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Destructive Aquatic Aliens Meet on UK Shores

by Ellen Hardy
15 October 2008, at 1:00am

UK - Scientists believe that the ranges of the plague-carrying non-native crayfish and the fierce Chinese mitten crab are beginning to overlap.

According to the BBC news, since their introduction, both of these animals have had a dramatic impact on local ecology and are especially harmful to native species in the UK.

Scientists are unsure what will happen when the two alien invaders eventually cross paths.

Various sites around the UK have been highlighted as potential meeting places; they include the River Lee, in the South, and the River Ouse and the Aire in Yorkshire, writes Rebecca Morelle for the BBC.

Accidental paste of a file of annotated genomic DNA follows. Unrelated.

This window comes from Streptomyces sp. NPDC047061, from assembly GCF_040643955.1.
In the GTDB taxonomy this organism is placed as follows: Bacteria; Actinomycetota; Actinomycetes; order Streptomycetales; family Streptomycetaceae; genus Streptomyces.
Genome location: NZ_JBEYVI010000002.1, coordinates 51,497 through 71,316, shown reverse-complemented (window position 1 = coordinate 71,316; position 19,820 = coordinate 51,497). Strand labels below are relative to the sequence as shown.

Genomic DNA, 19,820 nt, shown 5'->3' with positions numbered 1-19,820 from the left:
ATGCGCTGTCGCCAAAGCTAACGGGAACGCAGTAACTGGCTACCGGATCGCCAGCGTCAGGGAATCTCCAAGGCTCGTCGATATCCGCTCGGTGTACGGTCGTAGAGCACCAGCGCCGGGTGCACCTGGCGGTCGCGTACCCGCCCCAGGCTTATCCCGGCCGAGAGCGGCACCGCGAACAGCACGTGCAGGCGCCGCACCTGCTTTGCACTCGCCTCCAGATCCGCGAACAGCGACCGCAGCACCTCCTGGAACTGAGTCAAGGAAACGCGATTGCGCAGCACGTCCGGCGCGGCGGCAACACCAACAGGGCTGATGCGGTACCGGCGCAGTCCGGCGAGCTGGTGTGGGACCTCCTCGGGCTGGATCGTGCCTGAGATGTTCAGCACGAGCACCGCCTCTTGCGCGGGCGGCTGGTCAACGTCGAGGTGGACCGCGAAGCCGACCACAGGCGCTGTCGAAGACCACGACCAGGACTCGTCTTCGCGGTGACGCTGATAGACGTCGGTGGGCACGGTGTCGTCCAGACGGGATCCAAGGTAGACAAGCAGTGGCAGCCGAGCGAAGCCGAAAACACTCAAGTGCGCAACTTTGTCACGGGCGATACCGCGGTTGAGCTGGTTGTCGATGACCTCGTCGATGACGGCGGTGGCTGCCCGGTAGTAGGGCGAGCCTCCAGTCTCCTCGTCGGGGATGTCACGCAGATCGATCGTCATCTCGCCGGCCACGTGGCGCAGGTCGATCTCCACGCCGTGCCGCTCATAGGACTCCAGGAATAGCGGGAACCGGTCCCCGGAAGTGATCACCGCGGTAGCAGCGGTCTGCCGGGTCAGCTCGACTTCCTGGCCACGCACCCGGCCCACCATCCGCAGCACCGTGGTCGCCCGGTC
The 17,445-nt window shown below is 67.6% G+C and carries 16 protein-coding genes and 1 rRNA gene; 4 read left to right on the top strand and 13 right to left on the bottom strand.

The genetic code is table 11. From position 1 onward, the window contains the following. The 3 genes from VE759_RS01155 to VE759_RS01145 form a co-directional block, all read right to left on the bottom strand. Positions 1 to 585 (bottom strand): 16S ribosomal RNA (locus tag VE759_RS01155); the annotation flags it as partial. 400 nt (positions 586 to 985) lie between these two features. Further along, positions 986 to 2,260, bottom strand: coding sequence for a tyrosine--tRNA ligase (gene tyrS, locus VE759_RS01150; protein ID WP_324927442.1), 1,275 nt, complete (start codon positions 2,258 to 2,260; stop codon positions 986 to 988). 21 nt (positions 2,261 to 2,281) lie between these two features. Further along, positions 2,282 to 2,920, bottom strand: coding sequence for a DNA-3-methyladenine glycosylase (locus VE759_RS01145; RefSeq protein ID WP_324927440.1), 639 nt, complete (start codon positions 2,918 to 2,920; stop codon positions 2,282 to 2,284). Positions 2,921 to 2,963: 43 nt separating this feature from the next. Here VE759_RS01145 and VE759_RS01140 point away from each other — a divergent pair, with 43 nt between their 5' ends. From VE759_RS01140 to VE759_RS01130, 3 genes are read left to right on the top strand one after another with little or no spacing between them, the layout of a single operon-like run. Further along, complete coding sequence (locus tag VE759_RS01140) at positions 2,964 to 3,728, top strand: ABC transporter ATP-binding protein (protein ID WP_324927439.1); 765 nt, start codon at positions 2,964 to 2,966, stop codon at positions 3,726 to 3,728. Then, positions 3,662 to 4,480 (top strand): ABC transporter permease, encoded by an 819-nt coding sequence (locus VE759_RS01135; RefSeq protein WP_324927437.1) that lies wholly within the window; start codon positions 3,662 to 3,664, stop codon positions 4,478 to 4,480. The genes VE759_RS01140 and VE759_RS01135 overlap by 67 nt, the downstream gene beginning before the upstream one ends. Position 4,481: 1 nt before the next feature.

The non-native crayfish was first introduced to the UK in the late 1970s for aquaculture, but it soon began to spread.

Several different species now exist in the UK's waterways, but the signal crayfish (Pacifastacus leniusculus), which comes from North America, has so far caused the most damage - thanks, in part, to a disease it carries. Where the non-natives move in, the white claws are lost.

Ellen Hardy